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WASHINGTON, June 23 (Reuters) – The United States Supreme Court on Wednesday made it easier for President Joe Biden to remove the head of the federal housing finance agency from office while dismissing separate claims filed by shareholders of housing companies. mortgage financing Fannie Mae and Freddie Mac.
The court upheld part of a lower court ruling that the structure of the Federal Housing Finance Agency is unconstitutional under the doctrine of separation of powers because the agency’s sole director no is not accountable enough to the president.
But the judges blamed the lower court for allowing shareholders to pursue a separate litigation challenging a 2012 agreement between the FHFA and the Treasury Department stemming from the government’s bailout of mortgage finance companies following the crisis. housing from 2008.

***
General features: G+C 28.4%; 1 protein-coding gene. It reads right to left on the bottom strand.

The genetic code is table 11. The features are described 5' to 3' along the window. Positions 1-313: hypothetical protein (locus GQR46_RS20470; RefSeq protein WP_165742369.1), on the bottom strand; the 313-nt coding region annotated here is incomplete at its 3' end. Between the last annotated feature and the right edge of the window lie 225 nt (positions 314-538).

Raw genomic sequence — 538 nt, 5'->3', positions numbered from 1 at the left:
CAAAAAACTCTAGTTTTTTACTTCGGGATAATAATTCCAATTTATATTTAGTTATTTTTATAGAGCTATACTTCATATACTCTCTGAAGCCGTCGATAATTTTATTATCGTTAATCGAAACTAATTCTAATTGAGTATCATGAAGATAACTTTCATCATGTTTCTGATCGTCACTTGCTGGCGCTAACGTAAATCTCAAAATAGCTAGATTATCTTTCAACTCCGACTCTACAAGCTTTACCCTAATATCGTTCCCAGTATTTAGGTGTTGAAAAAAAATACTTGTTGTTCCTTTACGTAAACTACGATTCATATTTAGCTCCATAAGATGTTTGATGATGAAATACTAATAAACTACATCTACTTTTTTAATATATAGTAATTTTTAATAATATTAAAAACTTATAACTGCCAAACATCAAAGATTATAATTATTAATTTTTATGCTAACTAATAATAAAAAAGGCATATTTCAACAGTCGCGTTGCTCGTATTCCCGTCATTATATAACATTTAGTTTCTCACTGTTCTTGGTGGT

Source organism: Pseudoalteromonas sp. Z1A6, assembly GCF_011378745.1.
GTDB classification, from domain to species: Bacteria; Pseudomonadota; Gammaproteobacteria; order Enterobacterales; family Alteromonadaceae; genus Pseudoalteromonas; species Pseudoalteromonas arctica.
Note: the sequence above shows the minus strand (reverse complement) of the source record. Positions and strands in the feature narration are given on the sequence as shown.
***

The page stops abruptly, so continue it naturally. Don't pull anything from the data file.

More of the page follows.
The court sent the case back to the lower courts to see if the shareholders can get redress on the basis of their constitutional claims.
The FHFA is run by a single administrator who, until Wednesday’s decision, could only be removed by the president “for cause”.
The Supreme Court ruling, in line with a similar ruling last year regarding the Consumer Financial Protection Bureau, will give Biden and future presidents the power to remove the head of the agency at any time. The current director of the FHFA is Mark Calabria, who was appointed to the post by former President Donald Trump, and the decision would make it easier for Biden to remove him if he chooses to do so.
The 2012 deal eliminated dividend payments to various shareholders and required Fannie and Freddie to pay the US Treasury an amount equal to their quarterly net worth, which now stands in the billions of dollars.
Reporting by Lawrence Hurley; Editing by Will Dunham